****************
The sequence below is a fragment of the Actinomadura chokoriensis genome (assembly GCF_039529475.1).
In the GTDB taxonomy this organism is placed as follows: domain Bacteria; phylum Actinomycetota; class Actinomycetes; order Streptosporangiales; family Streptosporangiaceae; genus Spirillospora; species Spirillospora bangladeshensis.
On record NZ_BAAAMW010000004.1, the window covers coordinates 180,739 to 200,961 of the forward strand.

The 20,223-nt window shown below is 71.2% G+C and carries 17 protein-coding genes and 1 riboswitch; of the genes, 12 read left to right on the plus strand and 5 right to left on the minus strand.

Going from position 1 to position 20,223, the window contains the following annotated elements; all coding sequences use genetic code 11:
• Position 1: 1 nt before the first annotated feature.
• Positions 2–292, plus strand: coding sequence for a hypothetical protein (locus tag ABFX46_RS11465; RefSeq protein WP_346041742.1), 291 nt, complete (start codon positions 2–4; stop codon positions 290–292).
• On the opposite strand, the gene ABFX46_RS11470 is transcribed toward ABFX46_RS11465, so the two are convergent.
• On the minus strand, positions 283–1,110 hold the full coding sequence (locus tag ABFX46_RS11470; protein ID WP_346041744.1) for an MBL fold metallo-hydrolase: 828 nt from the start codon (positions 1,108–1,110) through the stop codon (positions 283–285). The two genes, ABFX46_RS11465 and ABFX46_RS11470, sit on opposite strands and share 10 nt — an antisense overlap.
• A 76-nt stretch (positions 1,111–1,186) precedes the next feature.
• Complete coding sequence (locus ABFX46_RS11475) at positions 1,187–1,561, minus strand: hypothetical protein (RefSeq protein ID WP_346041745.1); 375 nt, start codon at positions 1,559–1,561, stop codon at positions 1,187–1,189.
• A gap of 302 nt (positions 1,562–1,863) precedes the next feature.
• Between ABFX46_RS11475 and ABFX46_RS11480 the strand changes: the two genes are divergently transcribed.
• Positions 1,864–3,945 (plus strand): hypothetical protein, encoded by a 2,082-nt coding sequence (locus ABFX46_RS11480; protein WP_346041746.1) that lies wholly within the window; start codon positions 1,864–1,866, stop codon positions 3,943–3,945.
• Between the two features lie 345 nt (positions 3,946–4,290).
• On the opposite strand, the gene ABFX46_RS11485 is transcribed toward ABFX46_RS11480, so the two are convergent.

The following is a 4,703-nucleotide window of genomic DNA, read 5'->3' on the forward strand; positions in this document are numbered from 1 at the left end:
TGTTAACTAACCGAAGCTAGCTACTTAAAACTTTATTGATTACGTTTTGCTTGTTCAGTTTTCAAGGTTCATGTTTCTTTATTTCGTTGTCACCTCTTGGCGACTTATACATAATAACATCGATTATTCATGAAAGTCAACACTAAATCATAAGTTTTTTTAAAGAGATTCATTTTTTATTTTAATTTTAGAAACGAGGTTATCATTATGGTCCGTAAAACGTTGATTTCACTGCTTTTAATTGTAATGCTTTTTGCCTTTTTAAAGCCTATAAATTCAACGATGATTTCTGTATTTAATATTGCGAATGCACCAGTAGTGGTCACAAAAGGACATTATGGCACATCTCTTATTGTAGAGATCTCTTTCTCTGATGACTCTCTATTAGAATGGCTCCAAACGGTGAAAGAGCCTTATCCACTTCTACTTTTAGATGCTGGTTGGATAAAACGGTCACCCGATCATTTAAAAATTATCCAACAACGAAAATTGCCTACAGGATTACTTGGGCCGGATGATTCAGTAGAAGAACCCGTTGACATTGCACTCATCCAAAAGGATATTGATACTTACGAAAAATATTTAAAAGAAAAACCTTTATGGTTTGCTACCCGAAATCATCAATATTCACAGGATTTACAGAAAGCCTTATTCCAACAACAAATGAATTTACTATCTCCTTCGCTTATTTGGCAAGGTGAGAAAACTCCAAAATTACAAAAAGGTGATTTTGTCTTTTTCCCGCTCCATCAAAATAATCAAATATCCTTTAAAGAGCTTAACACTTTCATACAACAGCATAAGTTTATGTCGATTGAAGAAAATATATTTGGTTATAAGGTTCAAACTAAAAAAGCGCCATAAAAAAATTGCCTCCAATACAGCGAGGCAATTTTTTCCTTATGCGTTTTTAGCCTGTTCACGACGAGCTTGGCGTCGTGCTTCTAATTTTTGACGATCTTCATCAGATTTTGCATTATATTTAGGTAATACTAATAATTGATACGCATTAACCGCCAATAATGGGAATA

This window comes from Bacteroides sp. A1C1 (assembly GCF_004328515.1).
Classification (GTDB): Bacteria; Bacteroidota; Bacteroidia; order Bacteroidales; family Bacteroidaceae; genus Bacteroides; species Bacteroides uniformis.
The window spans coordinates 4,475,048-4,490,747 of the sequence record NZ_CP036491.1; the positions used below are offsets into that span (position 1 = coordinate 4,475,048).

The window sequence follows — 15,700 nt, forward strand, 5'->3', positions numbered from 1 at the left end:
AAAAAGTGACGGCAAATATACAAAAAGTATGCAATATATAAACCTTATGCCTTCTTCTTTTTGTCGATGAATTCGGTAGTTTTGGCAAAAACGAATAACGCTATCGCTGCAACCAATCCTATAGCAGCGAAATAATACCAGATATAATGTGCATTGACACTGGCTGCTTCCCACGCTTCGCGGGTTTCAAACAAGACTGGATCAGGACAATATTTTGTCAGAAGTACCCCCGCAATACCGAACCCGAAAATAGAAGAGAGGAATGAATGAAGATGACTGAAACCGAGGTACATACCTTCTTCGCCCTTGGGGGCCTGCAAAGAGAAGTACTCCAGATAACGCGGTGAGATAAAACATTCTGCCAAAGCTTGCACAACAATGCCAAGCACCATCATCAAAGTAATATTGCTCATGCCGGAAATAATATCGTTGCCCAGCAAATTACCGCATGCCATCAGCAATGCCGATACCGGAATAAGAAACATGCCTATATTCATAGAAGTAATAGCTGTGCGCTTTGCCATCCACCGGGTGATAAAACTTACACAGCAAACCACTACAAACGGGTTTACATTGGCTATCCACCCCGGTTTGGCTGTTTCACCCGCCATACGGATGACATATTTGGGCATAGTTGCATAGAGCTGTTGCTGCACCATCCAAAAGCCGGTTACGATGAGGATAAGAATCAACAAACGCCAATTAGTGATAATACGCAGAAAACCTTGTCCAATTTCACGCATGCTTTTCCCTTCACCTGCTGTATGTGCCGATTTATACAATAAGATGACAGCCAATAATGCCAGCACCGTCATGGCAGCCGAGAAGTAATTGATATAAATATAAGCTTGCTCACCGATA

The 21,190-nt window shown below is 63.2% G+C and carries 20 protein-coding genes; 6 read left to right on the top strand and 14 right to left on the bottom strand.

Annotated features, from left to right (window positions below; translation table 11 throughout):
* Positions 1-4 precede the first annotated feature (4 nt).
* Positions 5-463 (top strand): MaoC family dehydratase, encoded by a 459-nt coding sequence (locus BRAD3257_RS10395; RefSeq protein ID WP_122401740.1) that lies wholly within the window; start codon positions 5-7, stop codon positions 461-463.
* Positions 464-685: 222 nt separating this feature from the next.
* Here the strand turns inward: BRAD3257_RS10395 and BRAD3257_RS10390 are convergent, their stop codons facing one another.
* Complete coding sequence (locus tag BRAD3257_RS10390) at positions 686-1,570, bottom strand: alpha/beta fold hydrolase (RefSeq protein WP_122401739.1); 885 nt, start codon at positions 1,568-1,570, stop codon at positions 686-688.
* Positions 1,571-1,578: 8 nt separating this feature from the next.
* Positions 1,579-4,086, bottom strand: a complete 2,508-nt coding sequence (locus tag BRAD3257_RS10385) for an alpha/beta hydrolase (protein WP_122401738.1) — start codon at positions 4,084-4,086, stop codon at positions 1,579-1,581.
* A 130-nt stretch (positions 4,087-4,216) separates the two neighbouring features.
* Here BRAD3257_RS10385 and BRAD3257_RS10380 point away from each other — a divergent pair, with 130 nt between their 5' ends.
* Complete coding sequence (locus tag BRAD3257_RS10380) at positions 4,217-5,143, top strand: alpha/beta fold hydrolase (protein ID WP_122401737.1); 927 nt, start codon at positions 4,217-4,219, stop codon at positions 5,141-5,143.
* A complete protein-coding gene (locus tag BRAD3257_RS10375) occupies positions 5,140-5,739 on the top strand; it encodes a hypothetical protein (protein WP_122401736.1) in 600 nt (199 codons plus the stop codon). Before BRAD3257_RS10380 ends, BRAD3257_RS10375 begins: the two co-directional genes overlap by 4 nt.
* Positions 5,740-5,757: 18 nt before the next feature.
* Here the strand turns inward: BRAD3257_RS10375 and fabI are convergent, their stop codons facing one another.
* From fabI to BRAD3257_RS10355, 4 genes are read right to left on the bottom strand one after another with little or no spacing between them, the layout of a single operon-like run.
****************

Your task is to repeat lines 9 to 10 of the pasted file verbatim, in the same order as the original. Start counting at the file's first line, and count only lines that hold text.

• On the minus strand, positions 283–1,110 hold the full coding sequence (locus tag ABFX46_RS11470; protein ID WP_346041744.1) for an MBL fold metallo-hydrolase: 828 nt from the start codon (positions 1,108–1,110) through the stop codon (positions 283–285). The two genes, ABFX46_RS11465 and ABFX46_RS11470, sit on opposite strands and share 10 nt — an antisense overlap.
• A 76-nt stretch (positions 1,111–1,186) precedes the next feature.